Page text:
Brave new world for bonds spurs search for fresh hedging ideas

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Flying into a spot of turbulence isn’t the perfect time to be told your seat belt might be faulty.

Yet that’s the situation facing clients today, as analysts warn that standard hedging strategies that have been built into portfolios for decades may no longer be effective. With correlations between asset classes swinging from positive to negative and back week by week, the traditional approach of buying bonds to balance equity risk isn’t much use, according to Olivier d’Assier, Axioma’s head of applied research for the Asia-Pacific region.

“They may lose the diversification they’ve built into their portfolios,” d’Assier said of fund managers, speaking in a telephone interview. “They’re looking for ways to hedge,” and in some quarters are turning to inflation-linked Treasuries and credit default swaps, he said.

The volume of emerging-market CDS trading hit a record in the first quarter of 2018, even before last month’s sell-off engulfed assets from Argentina to Turkey, according to EMTA data. In April, 60-day volatility in Markit’s CDX North America Investment Grade Index rose to its highest in at least six years. Last week, the same measure of volatility in the iShares’ TIPS ETF (TIP), which tracks inflation-linked U.S. government bonds, rose to a seven-month high.

One of the key obstacles for traditional hedging strategies is the impact of the wind-down of global central banks’ quantitative easing programs. With the specter of inflation rising just as key central bank balance sheets start to shrink, that’s undermining bonds and their utility as a hedge to stocks.

“The concern is that in the next downturn, do fixed-income securities have the same buffer as in a traditional cycle? Maybe not, because interest rates are so low,” said Christian Nolting, global chief investment officer at Deutsche Bank Wealth Management. “So you lose on both sides of the major asset classes.”

The return of volatility in a number of asset classes this year after a preternaturally calm 2017 has given urgency to the hunt for hedges. “Pop-up thunderstorms” are a consequence of the Federal Reserve’s balance-sheet contraction since late 2017, which has tested some of the weakest links in capital markets, according to Michael Wilson, chief U.S. equity strategist at Morgan Stanley.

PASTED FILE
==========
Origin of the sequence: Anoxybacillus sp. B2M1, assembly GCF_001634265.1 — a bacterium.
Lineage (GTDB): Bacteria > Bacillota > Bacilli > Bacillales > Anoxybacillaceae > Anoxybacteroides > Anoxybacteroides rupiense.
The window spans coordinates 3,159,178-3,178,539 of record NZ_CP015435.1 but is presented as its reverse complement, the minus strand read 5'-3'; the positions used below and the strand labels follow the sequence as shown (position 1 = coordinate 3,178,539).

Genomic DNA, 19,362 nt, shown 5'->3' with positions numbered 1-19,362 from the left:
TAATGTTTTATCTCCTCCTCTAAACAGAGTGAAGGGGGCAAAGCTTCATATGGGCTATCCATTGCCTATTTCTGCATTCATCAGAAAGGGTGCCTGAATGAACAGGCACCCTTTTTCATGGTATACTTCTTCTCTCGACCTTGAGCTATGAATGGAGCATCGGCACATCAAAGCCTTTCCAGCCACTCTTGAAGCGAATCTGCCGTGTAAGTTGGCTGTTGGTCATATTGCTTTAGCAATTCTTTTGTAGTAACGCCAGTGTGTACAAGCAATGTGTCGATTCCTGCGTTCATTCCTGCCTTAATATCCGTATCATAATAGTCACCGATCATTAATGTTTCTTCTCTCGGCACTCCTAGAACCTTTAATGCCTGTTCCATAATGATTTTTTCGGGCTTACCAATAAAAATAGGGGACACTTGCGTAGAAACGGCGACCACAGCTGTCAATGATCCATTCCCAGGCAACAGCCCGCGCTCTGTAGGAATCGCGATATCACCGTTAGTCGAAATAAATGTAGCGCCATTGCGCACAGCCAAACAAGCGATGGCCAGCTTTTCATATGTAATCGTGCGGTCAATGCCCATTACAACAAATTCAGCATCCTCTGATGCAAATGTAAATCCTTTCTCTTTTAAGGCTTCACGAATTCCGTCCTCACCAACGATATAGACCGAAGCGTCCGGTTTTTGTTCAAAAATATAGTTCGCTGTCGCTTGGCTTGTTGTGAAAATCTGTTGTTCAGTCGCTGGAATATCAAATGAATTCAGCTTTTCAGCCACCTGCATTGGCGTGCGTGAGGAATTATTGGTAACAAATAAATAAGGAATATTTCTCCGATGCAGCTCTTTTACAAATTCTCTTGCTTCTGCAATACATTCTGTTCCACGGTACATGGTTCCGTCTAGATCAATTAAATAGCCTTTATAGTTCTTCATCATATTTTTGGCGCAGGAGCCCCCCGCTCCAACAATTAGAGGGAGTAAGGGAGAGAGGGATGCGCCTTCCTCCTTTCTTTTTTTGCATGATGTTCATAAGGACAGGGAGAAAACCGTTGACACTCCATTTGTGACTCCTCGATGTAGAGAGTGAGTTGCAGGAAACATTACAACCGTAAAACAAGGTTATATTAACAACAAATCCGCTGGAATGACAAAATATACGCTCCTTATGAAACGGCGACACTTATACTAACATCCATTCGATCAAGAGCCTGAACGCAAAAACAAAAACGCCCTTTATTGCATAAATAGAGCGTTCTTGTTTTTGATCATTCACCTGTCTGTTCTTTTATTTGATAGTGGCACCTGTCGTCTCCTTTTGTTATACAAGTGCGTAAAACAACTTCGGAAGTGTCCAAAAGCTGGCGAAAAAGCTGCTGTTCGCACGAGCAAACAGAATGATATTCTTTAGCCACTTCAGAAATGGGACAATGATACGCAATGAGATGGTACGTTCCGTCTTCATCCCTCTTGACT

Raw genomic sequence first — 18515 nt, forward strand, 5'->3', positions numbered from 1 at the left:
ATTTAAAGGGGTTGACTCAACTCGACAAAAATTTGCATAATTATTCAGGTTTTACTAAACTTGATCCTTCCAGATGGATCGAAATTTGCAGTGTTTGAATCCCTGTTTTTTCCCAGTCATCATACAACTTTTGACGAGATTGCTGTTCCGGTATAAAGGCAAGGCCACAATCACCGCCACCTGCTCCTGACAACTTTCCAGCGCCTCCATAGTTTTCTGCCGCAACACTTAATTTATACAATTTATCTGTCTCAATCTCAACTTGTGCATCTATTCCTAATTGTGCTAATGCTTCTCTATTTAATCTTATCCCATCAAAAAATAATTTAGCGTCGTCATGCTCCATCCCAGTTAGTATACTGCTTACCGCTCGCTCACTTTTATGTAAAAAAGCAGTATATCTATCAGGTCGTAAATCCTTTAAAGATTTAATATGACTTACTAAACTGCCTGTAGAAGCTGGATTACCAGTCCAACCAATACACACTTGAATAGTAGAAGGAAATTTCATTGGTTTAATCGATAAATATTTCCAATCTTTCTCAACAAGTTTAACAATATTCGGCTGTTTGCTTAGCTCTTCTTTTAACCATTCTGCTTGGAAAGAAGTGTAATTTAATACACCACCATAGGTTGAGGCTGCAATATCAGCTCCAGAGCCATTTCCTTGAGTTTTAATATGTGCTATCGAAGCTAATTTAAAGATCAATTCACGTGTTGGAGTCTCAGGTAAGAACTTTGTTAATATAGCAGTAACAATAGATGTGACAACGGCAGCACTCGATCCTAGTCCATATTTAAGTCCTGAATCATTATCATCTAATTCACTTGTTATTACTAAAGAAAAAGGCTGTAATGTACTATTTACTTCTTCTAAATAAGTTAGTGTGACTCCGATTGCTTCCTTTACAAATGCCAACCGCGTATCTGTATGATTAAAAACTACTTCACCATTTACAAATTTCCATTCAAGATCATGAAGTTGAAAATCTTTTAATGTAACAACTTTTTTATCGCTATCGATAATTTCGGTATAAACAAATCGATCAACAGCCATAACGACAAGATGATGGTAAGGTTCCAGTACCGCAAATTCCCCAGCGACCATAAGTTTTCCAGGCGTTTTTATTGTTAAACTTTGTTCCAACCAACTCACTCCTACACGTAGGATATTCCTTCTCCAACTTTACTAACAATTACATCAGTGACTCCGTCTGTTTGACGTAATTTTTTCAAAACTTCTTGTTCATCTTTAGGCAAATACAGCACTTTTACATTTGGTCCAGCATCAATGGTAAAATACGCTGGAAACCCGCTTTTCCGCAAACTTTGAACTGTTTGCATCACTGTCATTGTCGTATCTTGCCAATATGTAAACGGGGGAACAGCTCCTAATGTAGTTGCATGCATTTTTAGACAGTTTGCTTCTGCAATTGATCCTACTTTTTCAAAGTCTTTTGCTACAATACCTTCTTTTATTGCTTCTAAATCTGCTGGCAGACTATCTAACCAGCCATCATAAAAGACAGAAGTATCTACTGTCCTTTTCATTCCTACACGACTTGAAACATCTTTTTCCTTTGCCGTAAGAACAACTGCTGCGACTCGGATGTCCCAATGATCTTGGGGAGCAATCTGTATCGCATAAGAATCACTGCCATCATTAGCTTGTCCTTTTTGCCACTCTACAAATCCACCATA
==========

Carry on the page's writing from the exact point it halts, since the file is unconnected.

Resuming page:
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These investments offered better returns than the broader fixed-income world in recent years, but the risk/reward equation leans heavier on risk.

Among the blow-ups have been cryptocurrencies, benchmark interbank dollar rates known as Libor, short bets on volatility products, European bank stocks, emerging market securities and Italian bonds.

Next in line could be growth stocks, which have been used by some investors as hedge against inflation and have seemed a good bet in an environment of a synchronous global expansion.

“These dislocations have also led to even more crowded positioning in what investors deem to be defensive assets,” such as the shares of growth-oriented companies, Wilson said. Some of them “may not prove to be as defensive as expected,” he said.

Deutsche Bank is recommending floating-rate notes for those who want to reduce portfolio risk. Also on the list: structured products that provide some capital protection, and the use of swaptions, which provide a hedge on interest rate risk by granting the right to pay a fixed-rate on a swap contract.

“What you need is something that’s uncorrelated to both fixed income and equities,” Nolting said. “It’ll be a massive theme over the next few years.”

Bloomberg News
Fixed income Hedging Portfolio management ETFs Volatility Cryptocurrencies Inflation Securities iShares Deutsche Bank Wealth Management